Hello loyal readers, I hope everyone had a great Independence Day! Celebrating the “spiritual” founding of our nation is always a great opportunity to talk politics, particularly the changing nature of the political landscape that has occurred since we told the British Empire to shove it. The societal and scientific changes since the Founders put quill to parchment are simply mind boggling: the abolition of slavery, women's suffrage, snowballs… really, the list is effectively endless.
With that said, I think one of the things they would find rather odd (aside from the no slaves and women voting part) is campaign finance and how it currently exists. It's not like financing a political campaign didn't exist back in the day, but the Constitution is largely mute on the subject. While at the federal & state level the big issue seems to be donor-to-candidate influence, the opposite seems to be true at the local level. In other words, the bigger issue is usually whether candidates are using donated money to inappropriately influence voters or to benefit themselves. Naturally, Baton Rouge is a great example of this.
Recently, the Louisiana Ethics Board took Mayor Kip Holden to court on campaign finance violations, specifically that he used money to pay for funeral expenses of constituents and provided money to allow for students (including Councilwoman Tara Wicker's daughter) to participate in a variety of activities. They lost the case . While I think providing money to benefit a relative of a Councilperson is sketchy at best, the way the case was handled really highlights problems with the Ethics Board, some of which are self-created, others not.
So what's the problem with the Ethics Board? Aside from selective enforcement (we'll look at that in a second), the biggest issue they have is the statue under which they operate. It's pretty terrible. It basically says that campaign funds have to be used to fund a campaign or to pay expenses related to holding a public office. They can't be used for personal use. That's it; there are really no further definitions involved. Obviously, there's a couple of pretty big holes here (N.B. Basically all the parts not directly involving campaign spending). Realizing they have a definitional problem, the Ethics Board has asked the State Legislature to clearly define permitted uses. Unsurprisingly, that didn't get anywhere and no bills dealing with the issue were proposed this session. As a result, the Ethics Board has stated that they are going to base their enforcement guidelines around federal law. That's cool and all since the Legislature is being useless regarding this matter, but the Ethics Board should clearly articulate and evenly enforce these rules.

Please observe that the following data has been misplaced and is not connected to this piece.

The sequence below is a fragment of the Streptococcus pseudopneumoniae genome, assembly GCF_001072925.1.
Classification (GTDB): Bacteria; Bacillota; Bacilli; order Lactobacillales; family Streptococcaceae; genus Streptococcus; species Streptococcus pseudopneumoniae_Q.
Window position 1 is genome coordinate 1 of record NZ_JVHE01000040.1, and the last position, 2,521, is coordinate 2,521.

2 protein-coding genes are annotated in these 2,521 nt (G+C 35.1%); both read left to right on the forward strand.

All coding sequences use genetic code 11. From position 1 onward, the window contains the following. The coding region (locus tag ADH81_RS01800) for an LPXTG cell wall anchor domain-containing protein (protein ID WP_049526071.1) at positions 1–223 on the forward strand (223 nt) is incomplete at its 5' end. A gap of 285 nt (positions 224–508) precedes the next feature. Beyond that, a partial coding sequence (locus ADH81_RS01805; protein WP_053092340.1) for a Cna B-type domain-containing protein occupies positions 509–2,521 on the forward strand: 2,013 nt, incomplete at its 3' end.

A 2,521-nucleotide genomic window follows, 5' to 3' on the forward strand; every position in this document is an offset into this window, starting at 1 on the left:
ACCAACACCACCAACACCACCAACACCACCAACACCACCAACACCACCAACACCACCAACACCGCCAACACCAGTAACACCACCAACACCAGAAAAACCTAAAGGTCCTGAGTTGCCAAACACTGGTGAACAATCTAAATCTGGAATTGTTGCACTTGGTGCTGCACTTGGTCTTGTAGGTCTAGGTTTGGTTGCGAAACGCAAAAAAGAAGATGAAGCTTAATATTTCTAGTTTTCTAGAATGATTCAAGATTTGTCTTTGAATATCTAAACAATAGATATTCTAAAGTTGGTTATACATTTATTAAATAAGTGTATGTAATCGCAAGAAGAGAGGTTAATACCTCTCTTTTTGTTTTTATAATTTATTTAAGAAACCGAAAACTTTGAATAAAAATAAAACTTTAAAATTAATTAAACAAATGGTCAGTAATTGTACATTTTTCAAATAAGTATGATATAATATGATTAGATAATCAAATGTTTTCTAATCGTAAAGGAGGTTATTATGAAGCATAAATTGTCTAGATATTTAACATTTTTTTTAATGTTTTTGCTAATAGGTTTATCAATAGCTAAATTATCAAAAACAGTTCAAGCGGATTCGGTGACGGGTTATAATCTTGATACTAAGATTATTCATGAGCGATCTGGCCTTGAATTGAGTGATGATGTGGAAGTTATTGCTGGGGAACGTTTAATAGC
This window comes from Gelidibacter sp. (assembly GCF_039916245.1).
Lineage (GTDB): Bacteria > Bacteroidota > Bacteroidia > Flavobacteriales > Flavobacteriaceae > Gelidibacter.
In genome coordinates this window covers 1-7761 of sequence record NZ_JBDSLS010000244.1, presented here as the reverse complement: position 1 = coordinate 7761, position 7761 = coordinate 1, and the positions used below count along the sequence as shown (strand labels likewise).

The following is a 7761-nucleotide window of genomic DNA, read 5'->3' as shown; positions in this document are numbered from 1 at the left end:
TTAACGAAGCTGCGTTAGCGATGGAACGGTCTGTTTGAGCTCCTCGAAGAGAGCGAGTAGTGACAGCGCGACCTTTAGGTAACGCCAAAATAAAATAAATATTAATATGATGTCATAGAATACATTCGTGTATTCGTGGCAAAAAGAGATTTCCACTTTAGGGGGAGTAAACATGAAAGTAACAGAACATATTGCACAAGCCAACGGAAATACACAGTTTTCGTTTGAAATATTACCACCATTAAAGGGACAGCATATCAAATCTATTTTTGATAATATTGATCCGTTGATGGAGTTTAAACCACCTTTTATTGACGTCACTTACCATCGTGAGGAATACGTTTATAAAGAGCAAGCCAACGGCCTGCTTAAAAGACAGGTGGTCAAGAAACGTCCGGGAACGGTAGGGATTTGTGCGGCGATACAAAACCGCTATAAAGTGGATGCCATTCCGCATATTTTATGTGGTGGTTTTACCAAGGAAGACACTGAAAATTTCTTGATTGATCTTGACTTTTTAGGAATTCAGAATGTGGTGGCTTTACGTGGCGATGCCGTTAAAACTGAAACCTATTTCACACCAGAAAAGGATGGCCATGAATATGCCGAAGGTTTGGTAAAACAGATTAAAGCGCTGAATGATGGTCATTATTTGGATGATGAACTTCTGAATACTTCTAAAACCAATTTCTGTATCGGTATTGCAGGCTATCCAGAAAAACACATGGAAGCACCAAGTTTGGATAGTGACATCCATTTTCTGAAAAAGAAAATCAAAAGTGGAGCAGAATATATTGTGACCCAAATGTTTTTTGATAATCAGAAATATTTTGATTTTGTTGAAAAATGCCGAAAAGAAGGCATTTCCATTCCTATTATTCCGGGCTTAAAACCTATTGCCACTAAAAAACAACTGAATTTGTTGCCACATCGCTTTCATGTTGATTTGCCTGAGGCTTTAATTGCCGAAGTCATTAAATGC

According to the Advocate, federal law would prohibit the expenditure of campaign funds for clothing, tickets to sports and entertainment events, and gifts and donations of money to constituents among other things. That sounds pretty reasonable to me. So, as long as those standards are applied evenly we should be good to go. Unfortunately, the even application part has been problematic. I went ahead and sifted through the campaign finance expenditures of our Metro Council members and came up with a few uses that may be questionable in light of the charges against Holden. Instead of just telling you who spent what, let's play a game! Match the Metro Council member with their Questionable Expenditure:
Now, I'm not saying any of these are actually in violation of the poorly written state campaign finance laws, but they all look a little sketchy. Here's hoping the Ethics Board will clearly articulate their rules before campaign season kicks into high gear. Have fun figuring these out and I'll have the answers next time.
Until next time!
P.S. I had mentioned last blog that I was going to talk local elections, but I've been hearing rumors about potential new candidates and want to wait to see if any of those play out. If true, some could really shake up a few races.
Most recent The Spoils of Progress blog posts
Bad Guys, Good Eats! Pop-Up Dinner at Restaurant IPO
Chef and 225 contributor Jay D. Ducote and Chef Chris Wadsworth hosted the Bad Guys, Good Eats! dinner at Restaurant IPO Wednesday night. The dinner was themed around famous movie villains, pairing cocktails and ales with plates of food resembling famous baddies like The Joker, Lord Voldemort, Hannibal Lector, and many others. The highlights of the night were the three middle courses—a black bean soup laced with blood sausage to signify Lord Voldemort, a brace of coneys on black eyed peas resembling Sauron, and lamb medallions atop a fava bean puree to pay homage to the famous favorite of Hannibal Lector.
Elizabeth Arkley Hammett, a local nursing student and Fur Ball co-coordinator, and her husband Grey Hammett III, who works in commercial real estate, will take you through our summer guide. And they'll look good while doing it, too. Where noted, their clothes and accessories are available from local retailers.
These swimsuits will keep you stylish all summer long
Better Block BR
On Saturday the two blocks between Bedford and Beverly drives on April 13, 2013, residents will get to see a model of what Government Street could look like if we push local and state officials to update the roadway to a safer, more "complete street" model.